Bridges Family Wellness was recently featured in an article written by the National Psoriasis Foundation that we wanted to share with you. The photography that you see throughout our website and in the article was done by Leah Nash Photography, who did an absolutely amazing job.

Here’s the article, enjoy!

The psoriasis patient who also happens to be a doctor

by Sarah L Stewart

From atop the windswept summit of Oregon’s Mount Scott, the deep blue expanse of Crater Lake glitters like a sapphire clutched in a craggy rock setting. The high peaks of the Cascades frame the horizon, and sprays of alpine wildflowers blanket the nearby slopes.

It’s a scene suited for a postcard. But on a summer day in August 2014, Danielle Currey gained more than a nice view atop the 8,929-foot peak: She earned a victory.

Earlier that year, a psoriatic arthritis flare had closed in on the 34-year-old mother of two. At times, she couldn’t even navigate the stairs of her second-story apartment near Portland, Oregon, let alone manage a strenuous hiking trail. Yet mere months later, with her lungs burning and her husband and children by her side, Currey had reached the mountaintop.

“It was something I’d been really wanting to do,” she said. “It gave me so much hope.”

Crater Lake’s highest peak is just one of many mountains Currey has scaled throughout her journey with psoriasis and psoriatic arthritis, which have plagued her for well over half her lifetime. As a youngster, she dealt with being teased about her persistent dandruff. In high school, she sacrificed her love of running because of problems with her knees and ankles. And as a 22-year-old new mother, she faced a doctor’s dire prediction that she’d be in a wheelchair by age 30.

Instead, at 30, Currey was well on her way to mastering a new obstacle — earning a doctorate in naturopathic medicine. “As much as she can, she doesn’t let her body stop her from doing things,” said Currey’s husband, Hunter, a kindergarten teacher. “She knows what she wants, and she figures out an effective way of getting it.”

That dedication has paid dividends. Today, Currey is not only a psoriatic disease patient, she’s also a naturopathic doctor who helps other patients manage their illness. Barely two years out of medical school, Currey has established her own multi-doctor naturopathic practice, Bridges Family Wellness, where she treats patients for a host of ailments, including psoriasis.

“She’s at a very accomplished place for any newer graduate, and she did that on top of having a very active disease,” said Currey’s mentor and personal doctor, Alena Guggenheim. “She has used her own experience with a chronic disease to help her connect with patients.”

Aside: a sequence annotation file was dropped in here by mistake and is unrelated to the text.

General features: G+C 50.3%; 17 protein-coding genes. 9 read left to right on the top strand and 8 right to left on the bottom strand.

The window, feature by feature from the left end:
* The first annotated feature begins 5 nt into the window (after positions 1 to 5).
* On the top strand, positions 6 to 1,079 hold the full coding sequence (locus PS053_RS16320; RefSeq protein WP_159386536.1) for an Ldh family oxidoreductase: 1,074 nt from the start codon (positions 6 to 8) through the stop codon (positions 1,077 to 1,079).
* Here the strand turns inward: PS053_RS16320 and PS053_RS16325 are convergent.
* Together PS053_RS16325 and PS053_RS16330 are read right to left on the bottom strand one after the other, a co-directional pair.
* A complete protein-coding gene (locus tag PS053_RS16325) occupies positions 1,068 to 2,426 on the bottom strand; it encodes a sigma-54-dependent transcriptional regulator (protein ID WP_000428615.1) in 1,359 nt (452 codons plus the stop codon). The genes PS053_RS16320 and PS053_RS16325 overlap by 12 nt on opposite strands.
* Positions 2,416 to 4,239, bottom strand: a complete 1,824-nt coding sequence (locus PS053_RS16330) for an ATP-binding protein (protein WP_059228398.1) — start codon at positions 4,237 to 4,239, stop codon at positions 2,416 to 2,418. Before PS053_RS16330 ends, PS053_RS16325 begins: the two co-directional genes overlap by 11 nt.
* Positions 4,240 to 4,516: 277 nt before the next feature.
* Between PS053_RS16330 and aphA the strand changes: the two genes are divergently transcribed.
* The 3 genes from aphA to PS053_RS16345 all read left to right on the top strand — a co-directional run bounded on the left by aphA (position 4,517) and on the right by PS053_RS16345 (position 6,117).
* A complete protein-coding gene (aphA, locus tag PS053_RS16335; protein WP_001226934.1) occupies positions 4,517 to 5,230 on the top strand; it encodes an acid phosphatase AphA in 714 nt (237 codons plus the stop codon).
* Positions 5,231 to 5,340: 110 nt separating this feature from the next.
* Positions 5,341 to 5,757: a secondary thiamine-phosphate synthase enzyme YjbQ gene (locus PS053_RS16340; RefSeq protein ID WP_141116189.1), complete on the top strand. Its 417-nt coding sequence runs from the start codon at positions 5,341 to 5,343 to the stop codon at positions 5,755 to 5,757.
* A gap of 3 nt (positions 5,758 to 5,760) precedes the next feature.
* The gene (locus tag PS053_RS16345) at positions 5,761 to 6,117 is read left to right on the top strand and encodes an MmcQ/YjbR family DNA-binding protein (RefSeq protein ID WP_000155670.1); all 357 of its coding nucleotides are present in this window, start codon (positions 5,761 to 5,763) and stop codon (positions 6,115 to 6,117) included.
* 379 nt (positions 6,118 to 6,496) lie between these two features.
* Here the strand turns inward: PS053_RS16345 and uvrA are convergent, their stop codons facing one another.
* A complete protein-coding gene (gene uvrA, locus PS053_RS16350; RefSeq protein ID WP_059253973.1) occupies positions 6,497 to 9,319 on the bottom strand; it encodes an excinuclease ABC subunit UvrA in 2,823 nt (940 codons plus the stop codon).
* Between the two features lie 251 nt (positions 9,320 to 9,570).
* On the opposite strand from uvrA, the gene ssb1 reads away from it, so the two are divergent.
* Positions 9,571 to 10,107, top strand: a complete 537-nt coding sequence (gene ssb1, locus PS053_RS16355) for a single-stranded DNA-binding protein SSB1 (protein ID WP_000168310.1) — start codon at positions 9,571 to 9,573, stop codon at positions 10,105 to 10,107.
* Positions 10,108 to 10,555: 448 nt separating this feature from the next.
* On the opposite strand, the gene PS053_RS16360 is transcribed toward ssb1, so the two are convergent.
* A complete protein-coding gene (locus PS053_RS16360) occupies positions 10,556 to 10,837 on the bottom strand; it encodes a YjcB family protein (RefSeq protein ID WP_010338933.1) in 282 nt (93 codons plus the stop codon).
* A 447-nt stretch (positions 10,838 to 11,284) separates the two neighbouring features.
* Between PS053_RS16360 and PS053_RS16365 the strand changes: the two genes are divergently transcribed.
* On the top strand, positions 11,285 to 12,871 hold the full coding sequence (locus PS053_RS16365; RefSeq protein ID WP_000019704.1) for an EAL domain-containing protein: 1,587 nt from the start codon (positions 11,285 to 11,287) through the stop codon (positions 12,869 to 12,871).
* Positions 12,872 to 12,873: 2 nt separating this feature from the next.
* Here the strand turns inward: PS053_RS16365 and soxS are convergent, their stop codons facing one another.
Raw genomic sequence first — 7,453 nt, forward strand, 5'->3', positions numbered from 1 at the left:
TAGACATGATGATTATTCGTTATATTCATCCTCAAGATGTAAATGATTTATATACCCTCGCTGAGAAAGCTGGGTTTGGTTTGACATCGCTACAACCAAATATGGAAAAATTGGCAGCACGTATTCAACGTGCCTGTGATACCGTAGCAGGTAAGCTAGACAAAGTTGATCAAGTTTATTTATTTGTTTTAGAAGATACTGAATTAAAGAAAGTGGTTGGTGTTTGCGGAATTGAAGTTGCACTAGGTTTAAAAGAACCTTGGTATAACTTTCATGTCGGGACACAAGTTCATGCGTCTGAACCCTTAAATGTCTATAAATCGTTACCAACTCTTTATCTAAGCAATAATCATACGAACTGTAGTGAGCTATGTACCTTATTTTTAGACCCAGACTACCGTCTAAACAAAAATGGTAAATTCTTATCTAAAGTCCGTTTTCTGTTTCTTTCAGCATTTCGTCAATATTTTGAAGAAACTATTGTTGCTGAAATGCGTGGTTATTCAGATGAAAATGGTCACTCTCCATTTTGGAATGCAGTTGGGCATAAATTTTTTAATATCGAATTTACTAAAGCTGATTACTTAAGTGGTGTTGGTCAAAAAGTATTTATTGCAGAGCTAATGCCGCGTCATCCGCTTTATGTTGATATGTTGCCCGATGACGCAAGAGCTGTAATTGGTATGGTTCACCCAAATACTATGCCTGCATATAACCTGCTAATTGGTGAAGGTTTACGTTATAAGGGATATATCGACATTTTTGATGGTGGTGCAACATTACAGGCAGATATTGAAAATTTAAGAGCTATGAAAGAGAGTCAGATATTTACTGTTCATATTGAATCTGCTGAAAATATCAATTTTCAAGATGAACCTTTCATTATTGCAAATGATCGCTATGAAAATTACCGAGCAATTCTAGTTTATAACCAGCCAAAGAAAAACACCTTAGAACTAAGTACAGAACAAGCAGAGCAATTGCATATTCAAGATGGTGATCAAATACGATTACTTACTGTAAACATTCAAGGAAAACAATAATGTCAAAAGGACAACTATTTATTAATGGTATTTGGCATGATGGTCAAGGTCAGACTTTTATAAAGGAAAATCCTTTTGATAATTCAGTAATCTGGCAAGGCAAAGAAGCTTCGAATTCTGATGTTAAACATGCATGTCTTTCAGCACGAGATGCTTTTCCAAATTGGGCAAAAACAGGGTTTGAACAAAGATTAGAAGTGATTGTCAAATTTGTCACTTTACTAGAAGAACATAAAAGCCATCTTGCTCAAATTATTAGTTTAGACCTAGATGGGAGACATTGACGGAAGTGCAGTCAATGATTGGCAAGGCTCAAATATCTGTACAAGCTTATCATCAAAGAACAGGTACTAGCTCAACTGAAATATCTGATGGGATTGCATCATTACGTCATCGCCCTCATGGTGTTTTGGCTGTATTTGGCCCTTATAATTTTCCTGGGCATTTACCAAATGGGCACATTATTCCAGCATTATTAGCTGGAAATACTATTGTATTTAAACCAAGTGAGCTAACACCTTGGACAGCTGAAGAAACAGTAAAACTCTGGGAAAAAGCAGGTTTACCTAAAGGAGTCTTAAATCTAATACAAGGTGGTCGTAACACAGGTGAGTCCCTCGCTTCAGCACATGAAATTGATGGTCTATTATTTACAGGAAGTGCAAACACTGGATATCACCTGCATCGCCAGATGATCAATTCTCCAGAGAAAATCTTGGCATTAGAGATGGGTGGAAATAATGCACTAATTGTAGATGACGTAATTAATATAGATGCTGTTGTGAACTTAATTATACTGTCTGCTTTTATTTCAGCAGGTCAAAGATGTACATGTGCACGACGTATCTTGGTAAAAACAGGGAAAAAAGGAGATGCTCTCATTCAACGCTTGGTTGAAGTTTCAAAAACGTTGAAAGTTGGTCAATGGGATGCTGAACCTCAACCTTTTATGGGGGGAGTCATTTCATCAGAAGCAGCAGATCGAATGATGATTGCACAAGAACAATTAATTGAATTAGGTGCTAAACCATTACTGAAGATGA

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‘Little black cloud’

The irony of Currey’s decision to become a naturopathic doctor is that it took her own physicians a decade to fully diagnose the root cause of her skin and joint symptoms.

Psoriasis first presented itself when Currey was 12 years old, in the form of a lesion on her scalp. Doctors said it was ringworm and put her on anti-fungal medication, which failed to resolve the issue. More lesions appeared on her scalp, eyelids and forehead, but it wasn’t until Currey sought treatment for migraines years later that a nurse practitioner told her the skin problems were actually psoriasis.

At age 15, Currey’s knees and ankles began to suffer. Changes in weather caused them to ache like a barometer for pain. Still, she didn’t know that the joint and skin symptoms were related.

Shortly after the birth of her son, bothaspects of Currey’s psoriatic disease flared simultaneously. Lesions covered her torso, legs, arms and ears, while the arthritis moved into her hips, hands, elbows and pelvis. Doctors at last connected the two, giving Currey a full diagnosis 10 years after her first symptoms appeared.

“You feel like you have power over the beast when you name it,” Currey said. “The flip side is that this is for the rest of my life, and this is going to continue to get worse.

Currey acknowledges that, despite all she has accomplished, the chronic aspect of the disease can be depressing.